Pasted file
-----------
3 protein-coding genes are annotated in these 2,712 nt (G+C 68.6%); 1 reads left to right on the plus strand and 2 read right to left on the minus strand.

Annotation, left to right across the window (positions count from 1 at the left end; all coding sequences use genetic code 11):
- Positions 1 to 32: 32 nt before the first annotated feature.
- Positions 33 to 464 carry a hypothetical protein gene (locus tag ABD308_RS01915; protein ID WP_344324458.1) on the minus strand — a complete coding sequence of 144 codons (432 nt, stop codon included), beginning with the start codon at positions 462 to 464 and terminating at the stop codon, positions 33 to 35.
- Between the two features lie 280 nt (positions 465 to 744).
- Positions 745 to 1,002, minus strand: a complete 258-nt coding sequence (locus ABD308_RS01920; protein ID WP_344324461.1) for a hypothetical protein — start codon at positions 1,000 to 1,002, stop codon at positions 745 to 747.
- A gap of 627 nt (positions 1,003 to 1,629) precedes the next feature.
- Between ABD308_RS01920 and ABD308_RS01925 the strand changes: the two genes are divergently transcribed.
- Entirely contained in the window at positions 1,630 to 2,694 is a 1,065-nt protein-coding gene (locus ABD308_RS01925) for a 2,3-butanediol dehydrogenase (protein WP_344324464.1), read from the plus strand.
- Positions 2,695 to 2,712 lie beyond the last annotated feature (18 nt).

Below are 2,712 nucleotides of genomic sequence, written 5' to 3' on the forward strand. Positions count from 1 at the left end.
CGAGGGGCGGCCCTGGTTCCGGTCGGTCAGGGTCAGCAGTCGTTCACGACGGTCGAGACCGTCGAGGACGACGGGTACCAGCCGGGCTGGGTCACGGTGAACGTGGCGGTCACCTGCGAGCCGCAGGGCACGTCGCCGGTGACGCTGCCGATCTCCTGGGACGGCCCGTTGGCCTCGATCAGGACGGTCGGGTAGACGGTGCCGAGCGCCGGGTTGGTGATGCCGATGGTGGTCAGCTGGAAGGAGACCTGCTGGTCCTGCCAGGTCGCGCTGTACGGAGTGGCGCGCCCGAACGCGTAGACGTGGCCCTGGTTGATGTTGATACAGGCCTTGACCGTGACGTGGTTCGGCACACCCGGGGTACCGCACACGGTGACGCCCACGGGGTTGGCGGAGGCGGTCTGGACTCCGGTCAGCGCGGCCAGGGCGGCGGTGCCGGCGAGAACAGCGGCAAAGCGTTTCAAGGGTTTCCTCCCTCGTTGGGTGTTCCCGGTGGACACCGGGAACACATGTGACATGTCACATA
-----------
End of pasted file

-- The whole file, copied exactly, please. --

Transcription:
3 protein-coding genes are annotated in these 2,712 nt (G+C 68.6%); 1 reads left to right on the plus strand and 2 read right to left on the minus strand.

Annotation, left to right across the window (positions count from 1 at the left end; all coding sequences use genetic code 11):
- Positions 1 to 32: 32 nt before the first annotated feature.
- Positions 33 to 464 carry a hypothetical protein gene (locus tag ABD308_RS01915; protein ID WP_344324458.1) on the minus strand — a complete coding sequence of 144 codons (432 nt, stop codon included), beginning with the start codon at positions 462 to 464 and terminating at the stop codon, positions 33 to 35.
- Between the two features lie 280 nt (positions 465 to 744).
- Positions 745 to 1,002, minus strand: a complete 258-nt coding sequence (locus ABD308_RS01920; protein ID WP_344324461.1) for a hypothetical protein — start codon at positions 1,000 to 1,002, stop codon at positions 745 to 747.
- A gap of 627 nt (positions 1,003 to 1,629) precedes the next feature.
- Between ABD308_RS01920 and ABD308_RS01925 the strand changes: the two genes are divergently transcribed.
- Entirely contained in the window at positions 1,630 to 2,694 is a 1,065-nt protein-coding gene (locus ABD308_RS01925) for a 2,3-butanediol dehydrogenase (protein WP_344324464.1), read from the plus strand.
- Positions 2,695 to 2,712 lie beyond the last annotated feature (18 nt).

Below are 2,712 nucleotides of genomic sequence, written 5' to 3' on the forward strand. Positions count from 1 at the left end.
CGAGGGGCGGCCCTGGTTCCGGTCGGTCAGGGTCAGCAGTCGTTCACGACGGTCGAGACCGTCGAGGACGACGGGTACCAGCCGGGCTGGGTCACGGTGAACGTGGCGGTCACCTGCGAGCCGCAGGGCACGTCGCCGGTGACGCTGCCGATCTCCTGGGACGGCCCGTTGGCCTCGATCAGGACGGTCGGGTAGACGGTGCCGAGCGCCGGGTTGGTGATGCCGATGGTGGTCAGCTGGAAGGAGACCTGCTGGTCCTGCCAGGTCGCGCTGTACGGAGTGGCGCGCCCGAACGCGTAGACGTGGCCCTGGTTGATGTTGATACAGGCCTTGACCGTGACGTGGTTCGGCACACCCGGGGTACCGCACACGGTGACGCCCACGGGGTTGGCGGAGGCGGTCTGGACTCCGGTCAGCGCGGCCAGGGCGGCGGTGCCGGCGAGAACAGCGGCAAAGCGTTTCAAGGGTTTCCTCCCTCGTTGGGTGTTCCCGGTGGACACCGGGAACACATGTGACATGTCACATA